The latest wheeze adopted by “innovative” Hospital Trusts appears to be an attempt to take over contracts to operate a large number of minor injury units and then subcontract those contracts back to the minor injury unit providers.
Why on earth would an NHS Trust wants to do this? The answer lies with the reporting criteria around 4-hour waits. Patients are seen more quickly at minor injury units and accordingly these units easily hit the 95% target, sometimes achieving near 100% compliance (but they get no extra funding for doing better than 95%). The existence of minor injury units also diverts less complex patients away from Type 1 A & E Departments, leaving the major units to treat more complex patients. The problem with hitting the 95% target lies with Type 1 A & E Departments which treat more complex patients and hence struggle to meet the target. Any that fail to meet the target incur contractual fines for every patient over 95% who is not treated within the 4 hour limit.
This “wheeze” is designed to increase the number of patients that a Trust running the Type 1 A & E Department can include in its 4-hour report. The aim is to increase the denominator against which the 95% target is calculated and thus, without doing anything to improve the performance at the major Type 1 A & E Department, make the contractual fines disappear.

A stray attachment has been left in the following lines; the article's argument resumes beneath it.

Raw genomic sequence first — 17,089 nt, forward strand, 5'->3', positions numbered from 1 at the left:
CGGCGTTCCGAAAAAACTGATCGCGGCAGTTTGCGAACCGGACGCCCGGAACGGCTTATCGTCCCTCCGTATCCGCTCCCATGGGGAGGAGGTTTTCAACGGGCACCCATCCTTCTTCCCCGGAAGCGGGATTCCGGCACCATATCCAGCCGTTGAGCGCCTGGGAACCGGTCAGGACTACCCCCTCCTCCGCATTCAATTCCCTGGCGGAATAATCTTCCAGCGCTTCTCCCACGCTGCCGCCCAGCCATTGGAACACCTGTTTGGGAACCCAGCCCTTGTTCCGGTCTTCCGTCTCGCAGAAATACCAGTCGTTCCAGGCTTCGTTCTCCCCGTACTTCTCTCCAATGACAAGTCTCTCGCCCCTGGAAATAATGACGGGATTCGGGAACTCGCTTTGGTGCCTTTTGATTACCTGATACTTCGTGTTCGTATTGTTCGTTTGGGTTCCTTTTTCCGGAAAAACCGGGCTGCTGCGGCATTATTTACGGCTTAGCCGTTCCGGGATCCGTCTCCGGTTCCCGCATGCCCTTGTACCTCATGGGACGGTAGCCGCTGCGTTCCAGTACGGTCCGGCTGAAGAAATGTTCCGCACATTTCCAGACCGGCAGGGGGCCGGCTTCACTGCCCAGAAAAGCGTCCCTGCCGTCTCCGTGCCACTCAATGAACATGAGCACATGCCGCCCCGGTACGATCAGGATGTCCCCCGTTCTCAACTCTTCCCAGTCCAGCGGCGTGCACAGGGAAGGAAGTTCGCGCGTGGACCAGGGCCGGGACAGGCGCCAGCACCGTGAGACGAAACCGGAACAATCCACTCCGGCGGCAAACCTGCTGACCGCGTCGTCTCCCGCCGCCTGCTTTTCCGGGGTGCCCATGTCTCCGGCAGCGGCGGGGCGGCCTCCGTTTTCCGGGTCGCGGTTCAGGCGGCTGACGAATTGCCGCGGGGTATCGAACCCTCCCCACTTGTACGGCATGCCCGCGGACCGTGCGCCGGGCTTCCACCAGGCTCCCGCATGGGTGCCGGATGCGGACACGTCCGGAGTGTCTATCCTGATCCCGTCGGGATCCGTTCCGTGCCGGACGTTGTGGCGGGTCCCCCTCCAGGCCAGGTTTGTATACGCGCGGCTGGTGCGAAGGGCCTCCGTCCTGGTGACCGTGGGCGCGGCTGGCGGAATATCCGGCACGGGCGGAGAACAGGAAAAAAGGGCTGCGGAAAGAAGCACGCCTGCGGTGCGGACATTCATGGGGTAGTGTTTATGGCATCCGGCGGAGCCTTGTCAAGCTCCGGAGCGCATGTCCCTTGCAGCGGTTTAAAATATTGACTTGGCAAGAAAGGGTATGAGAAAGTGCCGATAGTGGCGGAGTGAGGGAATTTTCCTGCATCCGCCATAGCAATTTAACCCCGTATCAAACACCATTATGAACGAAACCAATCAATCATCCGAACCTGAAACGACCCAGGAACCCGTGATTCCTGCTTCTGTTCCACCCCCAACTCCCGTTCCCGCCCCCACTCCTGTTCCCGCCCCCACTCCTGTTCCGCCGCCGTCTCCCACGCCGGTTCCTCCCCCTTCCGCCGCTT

It works like this: A trust which operates a Type 1 A & E Department with say 50,000 patients attending each year has to treat 47,500 patients within 4 hours to avoid paying fines. If it performs at 85%, treating 42,500 patients within 4 hours, it will pay fines for the late treatment of 5000 patients. However, this wheeze will work if it could amalgamate its own figures with another 100,000 patients who are treated at 4 minor injury units (each of which treat sat 25,000 patients a year and all of whom). Instantly, the denominator becomes 150,000. The 95% target therefore becomes 7,500 and, if the minor injury units continue to perform, by magic the contractual fines are wiped out.
Is this lawful? The simple answer is “no”. The CCG cannot simply “transfer” the contracts without due process that would breach both the Public Contracts Regulations 2015 and the National Health Service (Procurement, Patient Choice and Competition) (No. 2) Regulations 2013. So it’s a case of “nice try but no”.
Where a CCG breaches these procurement regulations, it opens itself up to a claim for damages from any other provider. There are plenty of potential providers of minor injury unit services and a CCG with therefore reacting in a seriously irresponsible way if it followed this “wheeze”. Also, this wheeze will, of itself, do nothing to improve patient services.